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Indonesia: Jakarta on edge as Muslim hardliners prepare for mass protest

Several police and security personnel were deployed in Jakarta anticipating violence. People have been asked to stay indoors. Photograph: (AFP)

Reuters Jakarta, Indonesia Nov 04, 2016, 03.08 AM (IST)

Several Indonesian police and security personnel have been deployed in capital Jakarta on Friday to prevent any violent outbreak during a massive protest against the Jakarta governor for allegedly insulting the Quran. 

The large-scale protests, led by Islamic Defenders Front (FPI), are planning to pressure Indonesian President Joko Widodo to take action against governor Basuki Tjahja Purnama.

Purnama is a Christian and the first ethnic Chinese to become the governor of Jakarta. 

Purnama, who plans on becoming the governor for the second term next year, has faced stiff opposition from Islamic groups.

Islamic groups have cited a Quran verse to urge people not to vote for Purnama as he is a non-Muslim. The verse that has been often quoted by the hardliners is sometimes viewed as a passage that tells Muslims not to be governed or led by a non-Muslim.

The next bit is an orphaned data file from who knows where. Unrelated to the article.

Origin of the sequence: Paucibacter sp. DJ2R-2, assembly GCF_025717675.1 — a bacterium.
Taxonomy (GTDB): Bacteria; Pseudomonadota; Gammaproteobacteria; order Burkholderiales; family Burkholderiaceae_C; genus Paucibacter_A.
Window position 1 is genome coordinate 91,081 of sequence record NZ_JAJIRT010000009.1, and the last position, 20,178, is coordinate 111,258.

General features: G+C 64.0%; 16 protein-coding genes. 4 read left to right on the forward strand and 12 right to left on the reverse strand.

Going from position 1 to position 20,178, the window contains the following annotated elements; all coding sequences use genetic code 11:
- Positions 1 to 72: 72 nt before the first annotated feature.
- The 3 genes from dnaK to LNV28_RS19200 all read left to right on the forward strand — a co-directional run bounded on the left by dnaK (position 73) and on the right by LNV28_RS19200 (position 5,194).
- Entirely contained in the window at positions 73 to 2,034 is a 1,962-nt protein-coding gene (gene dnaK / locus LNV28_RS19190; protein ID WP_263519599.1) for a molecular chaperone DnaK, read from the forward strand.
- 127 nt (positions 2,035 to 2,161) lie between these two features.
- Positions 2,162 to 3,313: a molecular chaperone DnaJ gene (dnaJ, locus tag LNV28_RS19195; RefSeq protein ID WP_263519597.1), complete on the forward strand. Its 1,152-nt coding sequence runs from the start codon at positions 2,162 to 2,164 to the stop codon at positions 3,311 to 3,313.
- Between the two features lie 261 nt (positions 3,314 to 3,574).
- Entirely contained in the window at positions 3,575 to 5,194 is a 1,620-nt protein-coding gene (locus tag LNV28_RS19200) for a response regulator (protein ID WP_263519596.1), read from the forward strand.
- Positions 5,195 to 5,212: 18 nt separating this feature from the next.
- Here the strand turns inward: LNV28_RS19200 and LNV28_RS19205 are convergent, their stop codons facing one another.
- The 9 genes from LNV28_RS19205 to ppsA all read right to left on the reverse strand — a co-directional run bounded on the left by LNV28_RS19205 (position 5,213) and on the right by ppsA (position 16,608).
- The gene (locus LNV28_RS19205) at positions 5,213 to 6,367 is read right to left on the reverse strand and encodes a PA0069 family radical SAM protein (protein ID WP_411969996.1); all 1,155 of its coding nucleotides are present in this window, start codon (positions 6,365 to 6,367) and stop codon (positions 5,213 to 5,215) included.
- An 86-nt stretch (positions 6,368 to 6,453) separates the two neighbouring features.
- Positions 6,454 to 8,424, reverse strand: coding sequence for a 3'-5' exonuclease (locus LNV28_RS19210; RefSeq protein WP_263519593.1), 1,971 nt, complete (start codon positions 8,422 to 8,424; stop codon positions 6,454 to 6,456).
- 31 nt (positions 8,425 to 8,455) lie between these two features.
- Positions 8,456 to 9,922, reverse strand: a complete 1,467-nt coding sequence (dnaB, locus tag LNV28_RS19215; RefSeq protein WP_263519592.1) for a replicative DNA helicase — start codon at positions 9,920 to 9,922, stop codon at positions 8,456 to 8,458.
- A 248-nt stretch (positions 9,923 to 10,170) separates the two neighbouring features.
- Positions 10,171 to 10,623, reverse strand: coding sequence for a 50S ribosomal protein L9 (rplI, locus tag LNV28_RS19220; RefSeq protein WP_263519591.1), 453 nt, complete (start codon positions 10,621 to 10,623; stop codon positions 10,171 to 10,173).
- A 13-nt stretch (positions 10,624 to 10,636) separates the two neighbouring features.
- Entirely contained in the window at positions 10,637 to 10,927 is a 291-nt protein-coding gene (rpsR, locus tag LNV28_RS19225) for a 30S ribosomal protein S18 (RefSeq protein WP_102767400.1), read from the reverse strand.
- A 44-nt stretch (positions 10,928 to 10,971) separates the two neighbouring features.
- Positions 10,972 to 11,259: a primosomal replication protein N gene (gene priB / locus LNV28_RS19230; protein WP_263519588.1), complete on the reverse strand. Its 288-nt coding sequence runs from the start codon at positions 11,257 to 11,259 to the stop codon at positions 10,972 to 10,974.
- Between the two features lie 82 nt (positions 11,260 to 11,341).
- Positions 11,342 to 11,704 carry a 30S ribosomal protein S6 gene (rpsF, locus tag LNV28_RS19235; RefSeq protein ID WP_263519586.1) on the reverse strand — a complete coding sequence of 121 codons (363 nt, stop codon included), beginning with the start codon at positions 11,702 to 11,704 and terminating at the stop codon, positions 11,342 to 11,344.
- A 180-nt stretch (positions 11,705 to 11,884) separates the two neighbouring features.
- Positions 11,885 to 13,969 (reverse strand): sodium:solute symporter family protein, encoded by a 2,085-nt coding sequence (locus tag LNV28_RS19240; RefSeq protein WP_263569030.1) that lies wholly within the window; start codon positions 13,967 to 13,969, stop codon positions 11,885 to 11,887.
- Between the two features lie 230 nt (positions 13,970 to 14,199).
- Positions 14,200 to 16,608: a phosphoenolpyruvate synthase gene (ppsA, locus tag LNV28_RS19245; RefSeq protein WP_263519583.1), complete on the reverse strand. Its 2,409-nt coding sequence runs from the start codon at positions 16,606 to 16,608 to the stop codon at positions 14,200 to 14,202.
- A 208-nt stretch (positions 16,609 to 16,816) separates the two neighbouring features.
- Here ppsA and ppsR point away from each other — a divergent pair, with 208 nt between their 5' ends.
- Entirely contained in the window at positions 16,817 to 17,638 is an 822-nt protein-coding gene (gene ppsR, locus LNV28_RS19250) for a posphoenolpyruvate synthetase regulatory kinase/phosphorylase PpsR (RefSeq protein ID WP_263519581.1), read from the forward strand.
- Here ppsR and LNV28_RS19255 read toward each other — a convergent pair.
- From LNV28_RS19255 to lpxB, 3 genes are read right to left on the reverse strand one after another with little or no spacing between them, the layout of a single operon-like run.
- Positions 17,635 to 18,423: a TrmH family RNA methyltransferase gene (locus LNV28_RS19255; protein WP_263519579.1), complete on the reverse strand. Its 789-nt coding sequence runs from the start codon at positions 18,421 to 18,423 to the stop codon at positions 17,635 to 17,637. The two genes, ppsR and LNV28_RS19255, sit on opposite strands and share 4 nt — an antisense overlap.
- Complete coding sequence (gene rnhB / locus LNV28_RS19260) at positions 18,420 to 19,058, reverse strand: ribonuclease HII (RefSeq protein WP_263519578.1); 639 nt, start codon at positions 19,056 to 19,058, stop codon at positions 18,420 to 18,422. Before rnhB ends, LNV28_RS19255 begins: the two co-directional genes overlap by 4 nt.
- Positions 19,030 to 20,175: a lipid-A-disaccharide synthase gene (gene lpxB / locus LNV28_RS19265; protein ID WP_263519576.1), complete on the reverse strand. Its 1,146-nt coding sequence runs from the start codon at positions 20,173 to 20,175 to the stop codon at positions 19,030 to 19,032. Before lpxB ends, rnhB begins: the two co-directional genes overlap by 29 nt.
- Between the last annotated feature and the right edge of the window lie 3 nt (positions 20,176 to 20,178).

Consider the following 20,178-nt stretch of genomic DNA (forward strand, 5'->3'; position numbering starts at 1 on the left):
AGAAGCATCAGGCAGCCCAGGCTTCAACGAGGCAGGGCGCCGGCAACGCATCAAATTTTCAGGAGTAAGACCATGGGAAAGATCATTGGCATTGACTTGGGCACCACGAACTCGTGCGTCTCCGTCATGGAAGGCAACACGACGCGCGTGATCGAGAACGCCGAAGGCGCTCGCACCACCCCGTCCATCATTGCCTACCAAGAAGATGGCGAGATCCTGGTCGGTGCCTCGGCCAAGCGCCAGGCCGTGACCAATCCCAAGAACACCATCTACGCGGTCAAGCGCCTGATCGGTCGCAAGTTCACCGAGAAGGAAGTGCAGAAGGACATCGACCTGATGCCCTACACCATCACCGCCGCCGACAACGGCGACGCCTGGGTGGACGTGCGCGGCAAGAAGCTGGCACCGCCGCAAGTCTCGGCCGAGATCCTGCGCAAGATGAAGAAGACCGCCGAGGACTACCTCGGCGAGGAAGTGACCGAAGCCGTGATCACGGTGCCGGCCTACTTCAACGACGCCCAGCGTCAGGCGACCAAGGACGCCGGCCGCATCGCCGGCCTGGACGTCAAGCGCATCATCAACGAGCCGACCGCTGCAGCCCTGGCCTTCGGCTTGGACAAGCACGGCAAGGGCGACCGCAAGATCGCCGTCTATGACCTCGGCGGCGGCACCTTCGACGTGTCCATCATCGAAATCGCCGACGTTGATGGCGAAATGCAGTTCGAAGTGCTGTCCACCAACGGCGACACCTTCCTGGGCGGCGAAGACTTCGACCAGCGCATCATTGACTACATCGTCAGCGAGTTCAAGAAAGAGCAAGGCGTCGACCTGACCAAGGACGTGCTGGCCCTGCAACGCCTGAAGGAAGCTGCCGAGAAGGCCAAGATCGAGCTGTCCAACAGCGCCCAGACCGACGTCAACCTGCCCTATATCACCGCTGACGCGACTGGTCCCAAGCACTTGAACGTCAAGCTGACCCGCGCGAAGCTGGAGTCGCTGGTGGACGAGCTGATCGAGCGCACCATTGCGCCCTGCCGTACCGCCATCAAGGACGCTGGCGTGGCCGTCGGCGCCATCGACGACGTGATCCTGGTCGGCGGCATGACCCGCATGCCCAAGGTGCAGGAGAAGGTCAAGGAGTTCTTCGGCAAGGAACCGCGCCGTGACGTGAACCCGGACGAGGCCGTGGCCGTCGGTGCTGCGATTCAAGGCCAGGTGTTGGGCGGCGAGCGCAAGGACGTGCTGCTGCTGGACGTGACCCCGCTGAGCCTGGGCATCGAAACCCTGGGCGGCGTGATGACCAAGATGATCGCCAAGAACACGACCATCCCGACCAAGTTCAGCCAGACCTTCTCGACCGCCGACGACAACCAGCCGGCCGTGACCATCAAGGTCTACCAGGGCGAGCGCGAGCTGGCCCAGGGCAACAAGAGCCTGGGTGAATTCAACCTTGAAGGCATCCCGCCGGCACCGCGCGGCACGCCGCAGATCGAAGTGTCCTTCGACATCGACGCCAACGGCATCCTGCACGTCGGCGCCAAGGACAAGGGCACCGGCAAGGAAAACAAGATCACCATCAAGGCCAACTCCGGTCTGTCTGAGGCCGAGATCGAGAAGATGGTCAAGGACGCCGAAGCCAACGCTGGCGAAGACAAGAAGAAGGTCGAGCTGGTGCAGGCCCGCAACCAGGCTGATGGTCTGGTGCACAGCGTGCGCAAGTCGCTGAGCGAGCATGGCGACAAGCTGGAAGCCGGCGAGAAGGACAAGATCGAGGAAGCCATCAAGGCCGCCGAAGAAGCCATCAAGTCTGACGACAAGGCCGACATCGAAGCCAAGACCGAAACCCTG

Some others, however, interpret the verse differently. They say it was penned during wartime and should not be taken literally. 

On September 28, Purnama was filmed saying that those using the passage against him were "lying".

Islamic Defenders Front have had a running battle with Purnama. They believe that he should not have the chance to govern the Muslim-majority city.

Residents urged to stay indoors

Many companies have asked their employees to work from home.

Restrictions have been imposed in the main business centre of the capital city.

Foreign embassies like Australia and Malaysia have asked their citizens to remain indoors and stay safe.  

Social media users were using hashtags on Twitter #wearenotafraid (#kamitidaktakut) and #peaceaction411 (#aksidamai411) to protest against the use of extremism. 

Banners stating "Your religion or ethnicity doesn't matter, as long as you can do something good for everybody", were put up by few Indonesians on top of bridges calling for tolerance towards all religions. 

On Thursday, President Widodo and Vice President Jusuf Kalla said that peace must be maintained and "everything and everyone should continue to work as normal".

Widodo's critics argue that the government has failed to contain religious and ethnic tensions in the country.

(WION with inputs from Reuters)


 

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